Dipping truffles and other candy centers in chocolate adds a beautiful, delicious finishing touch. Without the chocolate coating, many candies are just too soft or sticky to package, transport or eat. But if you dip truffles incorrectly, you might be left with lumpy candies with cracked, streaked or bumpy chocolate coatings and nobody wants that!
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Allow Your Truffles to Form a Skin
One of the biggest problems people encounter when dipping truffles is keeping their truffles round and intact when dipping in warm chocolate. If the truffles are too soft, they will become misshapen or even melt into the chocolate, yielding a lumpy mess. If they are refrigerated before dipping, the chocolate coating is more likely to crack.
One solution to this problem is to let your rolled truffles sit at cool room temperature overnight before dipping them. This setting period will form a "skin" around the outside of the truffle, which helps them keep their shape and also eliminates the need for refrigeration before dipping. Warm environments and specific recipes may not work with this technique, but in general, it can be a very helpful trick to making nicely dipped truffles.
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The big question is, should you use real chocolate or chocolate-flavored candy coating? Both options have pros and cons: real chocolate tastes better, but for the best results it should be tempered, and tempering takes time and can be tricky. Chocolate coating doesn't taste as nice as real chocolate, but it is inexpensive, easy to work with and produces fast, consistent results.
If you decide to use chocolate candy coating, go to step 3, and if you decide to use real chocolate, go to step 4.
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Melt the Chocolate Coating
If your chocolate coating is in bar form, it will need to be chopped in order to melt evenly and not overheat. Many coating brands come in wafer form, so if you have wafers you don't need to worry about chopping them.
Place the chopped candy coating or candy coating wafers in a large microwave-safe bowl, and microwave in 30-second intervals. Stir after every 30 seconds. Stop heating when most of the coating is melted, and stir constantly until the remaining chunks of coating have melted and the mixture is smooth and even. [Skip to step 5 now.]
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Temper the Chocolate
For professional-looking dipped candies, your chocolate should be tempered. Chocolate that has been tempered is smooth with a shiny finish and a satisfying snap. Tempering is not a difficult process, but it can take time and requires a chocolate thermometer.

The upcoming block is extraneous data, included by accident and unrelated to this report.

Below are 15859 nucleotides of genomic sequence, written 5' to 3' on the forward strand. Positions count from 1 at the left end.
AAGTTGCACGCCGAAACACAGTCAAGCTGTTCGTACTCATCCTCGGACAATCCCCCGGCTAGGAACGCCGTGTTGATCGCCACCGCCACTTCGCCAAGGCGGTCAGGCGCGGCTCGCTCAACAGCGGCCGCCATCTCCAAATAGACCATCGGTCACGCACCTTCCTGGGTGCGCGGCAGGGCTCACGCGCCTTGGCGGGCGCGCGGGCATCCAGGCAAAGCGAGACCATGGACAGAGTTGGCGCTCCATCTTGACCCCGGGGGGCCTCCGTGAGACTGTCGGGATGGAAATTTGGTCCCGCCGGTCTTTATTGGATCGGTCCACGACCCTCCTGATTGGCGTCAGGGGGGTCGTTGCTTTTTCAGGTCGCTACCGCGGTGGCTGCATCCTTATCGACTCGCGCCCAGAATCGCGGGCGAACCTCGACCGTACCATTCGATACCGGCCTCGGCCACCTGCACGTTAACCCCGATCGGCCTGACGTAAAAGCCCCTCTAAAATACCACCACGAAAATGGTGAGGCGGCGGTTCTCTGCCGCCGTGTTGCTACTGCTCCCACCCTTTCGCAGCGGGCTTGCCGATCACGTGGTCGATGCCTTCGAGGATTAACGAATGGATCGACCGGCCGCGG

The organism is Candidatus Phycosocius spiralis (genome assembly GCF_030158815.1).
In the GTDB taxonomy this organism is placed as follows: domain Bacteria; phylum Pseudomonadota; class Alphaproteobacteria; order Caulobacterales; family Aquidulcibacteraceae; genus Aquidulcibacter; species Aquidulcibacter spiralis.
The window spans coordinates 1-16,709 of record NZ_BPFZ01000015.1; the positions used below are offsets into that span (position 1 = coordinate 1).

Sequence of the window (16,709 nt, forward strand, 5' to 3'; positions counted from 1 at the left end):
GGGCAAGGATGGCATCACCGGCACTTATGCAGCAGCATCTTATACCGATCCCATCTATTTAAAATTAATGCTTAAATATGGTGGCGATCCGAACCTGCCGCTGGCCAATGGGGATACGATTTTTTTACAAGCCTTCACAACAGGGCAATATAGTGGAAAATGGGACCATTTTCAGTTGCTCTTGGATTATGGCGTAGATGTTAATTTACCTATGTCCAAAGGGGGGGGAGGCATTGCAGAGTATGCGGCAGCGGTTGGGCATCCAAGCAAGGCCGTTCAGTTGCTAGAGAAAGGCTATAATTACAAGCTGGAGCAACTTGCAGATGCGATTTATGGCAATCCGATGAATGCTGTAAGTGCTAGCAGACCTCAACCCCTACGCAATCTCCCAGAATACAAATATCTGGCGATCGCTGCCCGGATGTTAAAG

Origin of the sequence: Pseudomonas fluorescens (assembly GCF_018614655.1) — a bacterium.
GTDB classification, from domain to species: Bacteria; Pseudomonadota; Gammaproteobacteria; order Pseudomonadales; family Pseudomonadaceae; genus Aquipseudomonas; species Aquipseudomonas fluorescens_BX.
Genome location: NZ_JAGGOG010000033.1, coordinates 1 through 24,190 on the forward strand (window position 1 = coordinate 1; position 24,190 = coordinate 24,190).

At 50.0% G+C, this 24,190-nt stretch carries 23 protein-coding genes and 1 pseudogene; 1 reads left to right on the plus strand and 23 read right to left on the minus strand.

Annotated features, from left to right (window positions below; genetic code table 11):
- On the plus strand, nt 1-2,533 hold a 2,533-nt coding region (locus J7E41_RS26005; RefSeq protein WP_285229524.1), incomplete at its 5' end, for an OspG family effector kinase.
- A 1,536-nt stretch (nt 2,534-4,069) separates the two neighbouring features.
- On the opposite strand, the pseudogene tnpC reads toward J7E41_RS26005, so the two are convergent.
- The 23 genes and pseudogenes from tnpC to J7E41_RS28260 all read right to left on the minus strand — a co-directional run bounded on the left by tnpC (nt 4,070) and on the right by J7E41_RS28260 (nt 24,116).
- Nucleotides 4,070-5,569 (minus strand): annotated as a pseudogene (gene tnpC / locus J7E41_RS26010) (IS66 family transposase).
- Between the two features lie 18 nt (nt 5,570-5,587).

Note that if you are pressed for time you can simply melt your chocolate instead of tempering it, but the resulting candies will probably have to remain refrigerated or they will begin to get soft or sticky at room temperature.Continue to 5 of 8 below.
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Prepare Your Workstation
It is best to have everything ready before you begin dipping. Place your bowl of melted chocolate at your clean workstation and set out your dipping tools (or dinner forks). Cover a baking sheet with a clean piece of parchment, waxed paper or aluminum foil for placing the finished candies on.
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Dip the Centers in the Prepared Chocolate
Slide the edge of your fork or dipping tool under the truffle or candy center, and lift it up gently. Drop the truffle into the melted chocolate and push it just under the surface of the chocolate. Lift it out of the chocolate with the fork, and tap the fork several times against the side of the bowl. Slide the bottom of the fork over the lip of the bowl to remove any excess chocolate. Place the fork over the prepared baking sheet, and tilt the fork so the edge of the truffle touches the sheet. Smoothly slide the fork out from under the truffle. If you are adding decorations or garnishes to your candies, do it now when the chocolate is still wet. Repeat the process with the remaining centers and chocolate.
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Allow the Chocolate to Set
If the temperature of your room is moderately cool (60 F to 70 F), your candies can be left out to set, but if your room is warm or you want to speed up the process, you can refrigerate them for approximately 10 minutes to set the chocolate. The exception is untempered chocolate, which should always be refrigerated after dipping.
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Trim and Store the Candies
Once the chocolate has set, you might notice a small pool of chocolate forming "feet" at the bottom of your truffles. If desired, you can trim them with a small sharp paring knife. Wear gloves to avoid getting fingerprints on your candies and place them on a flat surface. Grip the candy in one hand, and use the paring knife to press down on the excess chocolate and cut it off in short clean strokes. Trimming the candies is purely an aesthetic decision, and you can certainly skip this step if desired.